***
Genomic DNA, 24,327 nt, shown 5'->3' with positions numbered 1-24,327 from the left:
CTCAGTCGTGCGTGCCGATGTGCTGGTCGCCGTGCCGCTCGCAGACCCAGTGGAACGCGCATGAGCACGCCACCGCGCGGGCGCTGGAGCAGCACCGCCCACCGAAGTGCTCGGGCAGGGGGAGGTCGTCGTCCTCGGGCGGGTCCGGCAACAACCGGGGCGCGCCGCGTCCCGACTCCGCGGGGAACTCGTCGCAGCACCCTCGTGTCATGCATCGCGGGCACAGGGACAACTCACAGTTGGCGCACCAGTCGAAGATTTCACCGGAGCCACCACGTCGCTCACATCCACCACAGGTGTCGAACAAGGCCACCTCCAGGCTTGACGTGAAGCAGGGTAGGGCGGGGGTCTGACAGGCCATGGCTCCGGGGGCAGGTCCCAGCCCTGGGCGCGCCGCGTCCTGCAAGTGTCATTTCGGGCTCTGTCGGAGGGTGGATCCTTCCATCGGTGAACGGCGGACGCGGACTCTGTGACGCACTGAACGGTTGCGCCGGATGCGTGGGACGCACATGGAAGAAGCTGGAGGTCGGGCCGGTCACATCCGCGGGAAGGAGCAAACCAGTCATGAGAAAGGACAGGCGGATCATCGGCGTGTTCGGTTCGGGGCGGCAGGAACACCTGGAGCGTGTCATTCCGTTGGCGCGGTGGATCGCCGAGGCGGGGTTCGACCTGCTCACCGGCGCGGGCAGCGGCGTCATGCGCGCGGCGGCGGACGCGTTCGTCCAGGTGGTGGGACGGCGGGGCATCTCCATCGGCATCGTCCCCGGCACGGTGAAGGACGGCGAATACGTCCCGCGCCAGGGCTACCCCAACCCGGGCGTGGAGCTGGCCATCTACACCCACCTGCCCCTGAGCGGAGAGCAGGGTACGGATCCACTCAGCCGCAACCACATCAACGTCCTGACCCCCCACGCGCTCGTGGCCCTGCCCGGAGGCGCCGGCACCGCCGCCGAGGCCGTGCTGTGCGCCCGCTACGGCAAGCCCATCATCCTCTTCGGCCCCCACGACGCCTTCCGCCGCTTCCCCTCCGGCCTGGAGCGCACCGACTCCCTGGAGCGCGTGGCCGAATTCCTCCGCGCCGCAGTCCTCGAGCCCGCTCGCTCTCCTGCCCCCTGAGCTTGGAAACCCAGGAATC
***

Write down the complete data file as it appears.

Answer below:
Genomic DNA, 24,327 nt, shown 5'->3' with positions numbered 1-24,327 from the left:
CTCAGTCGTGCGTGCCGATGTGCTGGTCGCCGTGCCGCTCGCAGACCCAGTGGAACGCGCATGAGCACGCCACCGCGCGGGCGCTGGAGCAGCACCGCCCACCGAAGTGCTCGGGCAGGGGGAGGTCGTCGTCCTCGGGCGGGTCCGGCAACAACCGGGGCGCGCCGCGTCCCGACTCCGCGGGGAACTCGTCGCAGCACCCTCGTGTCATGCATCGCGGGCACAGGGACAACTCACAGTTGGCGCACCAGTCGAAGATTTCACCGGAGCCACCACGTCGCTCACATCCACCACAGGTGTCGAACAAGGCCACCTCCAGGCTTGACGTGAAGCAGGGTAGGGCGGGGGTCTGACAGGCCATGGCTCCGGGGGCAGGTCCCAGCCCTGGGCGCGCCGCGTCCTGCAAGTGTCATTTCGGGCTCTGTCGGAGGGTGGATCCTTCCATCGGTGAACGGCGGACGCGGACTCTGTGACGCACTGAACGGTTGCGCCGGATGCGTGGGACGCACATGGAAGAAGCTGGAGGTCGGGCCGGTCACATCCGCGGGAAGGAGCAAACCAGTCATGAGAAAGGACAGGCGGATCATCGGCGTGTTCGGTTCGGGGCGGCAGGAACACCTGGAGCGTGTCATTCCGTTGGCGCGGTGGATCGCCGAGGCGGGGTTCGACCTGCTCACCGGCGCGGGCAGCGGCGTCATGCGCGCGGCGGCGGACGCGTTCGTCCAGGTGGTGGGACGGCGGGGCATCTCCATCGGCATCGTCCCCGGCACGGTGAAGGACGGCGAATACGTCCCGCGCCAGGGCTACCCCAACCCGGGCGTGGAGCTGGCCATCTACACCCACCTGCCCCTGAGCGGAGAGCAGGGTACGGATCCACTCAGCCGCAACCACATCAACGTCCTGACCCCCCACGCGCTCGTGGCCCTGCCCGGAGGCGCCGGCACCGCCGCCGAGGCCGTGCTGTGCGCCCGCTACGGCAAGCCCATCATCCTCTTCGGCCCCCACGACGCCTTCCGCCGCTTCCCCTCCGGCCTGGAGCGCACCGACTCCCTGGAGCGCGTGGCCGAATTCCTCCGCGCCGCAGTCCTCGAGCCCGCTCGCTCTCCTGCCCCCTGAGCTTGGAAACCCAGGAATC